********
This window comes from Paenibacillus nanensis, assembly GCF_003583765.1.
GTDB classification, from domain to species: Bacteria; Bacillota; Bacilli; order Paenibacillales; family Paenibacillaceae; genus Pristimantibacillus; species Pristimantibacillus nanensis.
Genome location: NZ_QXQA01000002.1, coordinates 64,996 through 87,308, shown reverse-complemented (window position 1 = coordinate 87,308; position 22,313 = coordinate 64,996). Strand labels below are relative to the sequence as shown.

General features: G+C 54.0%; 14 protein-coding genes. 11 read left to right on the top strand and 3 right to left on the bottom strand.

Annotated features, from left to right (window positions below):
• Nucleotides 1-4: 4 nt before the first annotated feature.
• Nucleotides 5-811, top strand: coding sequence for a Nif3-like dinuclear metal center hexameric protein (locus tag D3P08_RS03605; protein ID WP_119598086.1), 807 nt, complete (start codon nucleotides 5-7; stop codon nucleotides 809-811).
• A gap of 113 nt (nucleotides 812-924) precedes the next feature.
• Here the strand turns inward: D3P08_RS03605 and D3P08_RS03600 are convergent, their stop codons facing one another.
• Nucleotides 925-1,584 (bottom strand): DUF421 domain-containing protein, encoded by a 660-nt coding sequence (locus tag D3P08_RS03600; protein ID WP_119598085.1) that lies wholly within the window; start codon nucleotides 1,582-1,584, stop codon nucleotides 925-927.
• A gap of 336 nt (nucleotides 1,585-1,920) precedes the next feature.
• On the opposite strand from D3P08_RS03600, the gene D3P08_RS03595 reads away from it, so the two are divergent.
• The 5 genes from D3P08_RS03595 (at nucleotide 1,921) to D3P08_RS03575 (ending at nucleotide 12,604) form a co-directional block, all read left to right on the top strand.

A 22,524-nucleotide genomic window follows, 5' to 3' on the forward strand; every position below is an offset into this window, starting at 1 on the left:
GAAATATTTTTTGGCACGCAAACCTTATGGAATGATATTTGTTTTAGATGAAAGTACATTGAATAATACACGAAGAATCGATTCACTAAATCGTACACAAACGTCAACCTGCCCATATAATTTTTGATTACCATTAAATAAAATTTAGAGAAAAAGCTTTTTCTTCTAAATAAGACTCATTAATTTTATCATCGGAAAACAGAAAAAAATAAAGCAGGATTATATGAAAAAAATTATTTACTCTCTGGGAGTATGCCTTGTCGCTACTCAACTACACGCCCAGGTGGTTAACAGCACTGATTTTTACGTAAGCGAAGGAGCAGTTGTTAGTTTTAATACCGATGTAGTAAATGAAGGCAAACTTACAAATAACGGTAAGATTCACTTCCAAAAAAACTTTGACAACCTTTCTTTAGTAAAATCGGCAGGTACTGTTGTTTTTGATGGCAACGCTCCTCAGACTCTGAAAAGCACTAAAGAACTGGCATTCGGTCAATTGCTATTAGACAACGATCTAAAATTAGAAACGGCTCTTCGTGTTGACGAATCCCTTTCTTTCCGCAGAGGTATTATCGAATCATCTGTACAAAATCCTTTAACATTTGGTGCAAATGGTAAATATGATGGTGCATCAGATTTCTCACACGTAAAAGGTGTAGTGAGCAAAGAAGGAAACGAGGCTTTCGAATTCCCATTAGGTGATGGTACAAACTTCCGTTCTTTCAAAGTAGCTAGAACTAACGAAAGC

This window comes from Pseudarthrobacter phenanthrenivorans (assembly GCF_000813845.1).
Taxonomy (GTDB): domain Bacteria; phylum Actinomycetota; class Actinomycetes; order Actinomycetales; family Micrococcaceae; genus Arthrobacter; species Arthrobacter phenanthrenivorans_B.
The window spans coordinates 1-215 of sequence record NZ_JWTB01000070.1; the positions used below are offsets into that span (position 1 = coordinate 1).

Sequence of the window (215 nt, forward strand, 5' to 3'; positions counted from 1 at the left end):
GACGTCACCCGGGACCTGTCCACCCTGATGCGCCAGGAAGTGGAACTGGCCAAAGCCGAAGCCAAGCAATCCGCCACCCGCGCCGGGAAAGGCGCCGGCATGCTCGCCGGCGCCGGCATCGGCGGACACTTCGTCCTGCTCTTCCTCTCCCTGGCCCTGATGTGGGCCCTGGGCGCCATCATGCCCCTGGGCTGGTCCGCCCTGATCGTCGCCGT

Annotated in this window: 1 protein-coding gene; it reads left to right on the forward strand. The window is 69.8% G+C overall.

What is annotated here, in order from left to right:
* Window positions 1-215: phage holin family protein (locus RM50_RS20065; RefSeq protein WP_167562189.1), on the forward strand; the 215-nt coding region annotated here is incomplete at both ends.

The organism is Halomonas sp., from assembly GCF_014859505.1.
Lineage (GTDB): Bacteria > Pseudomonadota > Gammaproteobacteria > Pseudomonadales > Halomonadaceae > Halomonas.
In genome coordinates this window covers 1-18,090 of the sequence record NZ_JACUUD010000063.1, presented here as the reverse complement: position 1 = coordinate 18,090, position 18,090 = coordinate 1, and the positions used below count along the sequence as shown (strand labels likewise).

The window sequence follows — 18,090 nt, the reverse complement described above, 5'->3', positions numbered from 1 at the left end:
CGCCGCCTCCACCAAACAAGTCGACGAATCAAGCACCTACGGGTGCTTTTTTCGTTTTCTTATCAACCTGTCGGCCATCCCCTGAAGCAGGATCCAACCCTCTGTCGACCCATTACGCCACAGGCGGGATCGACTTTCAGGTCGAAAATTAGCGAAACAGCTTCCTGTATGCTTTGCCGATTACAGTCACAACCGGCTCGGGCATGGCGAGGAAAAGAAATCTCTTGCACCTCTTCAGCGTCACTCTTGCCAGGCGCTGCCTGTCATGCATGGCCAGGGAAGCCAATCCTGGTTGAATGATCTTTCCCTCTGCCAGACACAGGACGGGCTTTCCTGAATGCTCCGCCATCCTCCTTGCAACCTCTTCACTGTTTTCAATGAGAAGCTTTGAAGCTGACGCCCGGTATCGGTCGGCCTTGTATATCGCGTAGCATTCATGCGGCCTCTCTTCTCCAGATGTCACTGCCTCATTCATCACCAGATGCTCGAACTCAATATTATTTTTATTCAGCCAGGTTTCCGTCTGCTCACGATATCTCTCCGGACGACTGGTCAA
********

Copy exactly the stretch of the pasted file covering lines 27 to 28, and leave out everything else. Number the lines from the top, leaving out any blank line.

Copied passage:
The window sequence follows — 18,090 nt, the reverse complement described above, 5'->3', positions numbered from 1 at the left end:
CGCCGCCTCCACCAAACAAGTCGACGAATCAAGCACCTACGGGTGCTTTTTTCGTTTTCTTATCAACCTGTCGGCCATCCCCTGAAGCAGGATCCAACCCTCTGTCGACCCATTACGCCACAGGCGGGATCGACTTTCAGGTCGAAAATTAGCGAAACAGCTTCCTGTATGCTTTGCCGATTACAGTCACAACCGGCTCGGGCATGGCGAGGAAAAGAAATCTCTTGCACCTCTTCAGCGTCACTCTTGCCAGGCGCTGCCTGTCATGCATGGCCAGGGAAGCCAATCCTGGTTGAATGATCTTTCCCTCTGCCAGACACAGGACGGGCTTTCCTGAATGCTCCGCCATCCTCCTTGCAACCTCTTCACTGTTTTCAATGAGAAGCTTTGAAGCTGACGCCCGGTATCGGTCGGCCTTGTATATCGCGTAGCATTCATGCGGCCTCTCTTCTCCAGATGTCACTGCCTCATTCATCACCAGATGCTCGAACTCAATATTATTTTTATTCAGCCAGGTTTCCGTCTGCTCACGATATCTCTCCGGACGACTGGTCAA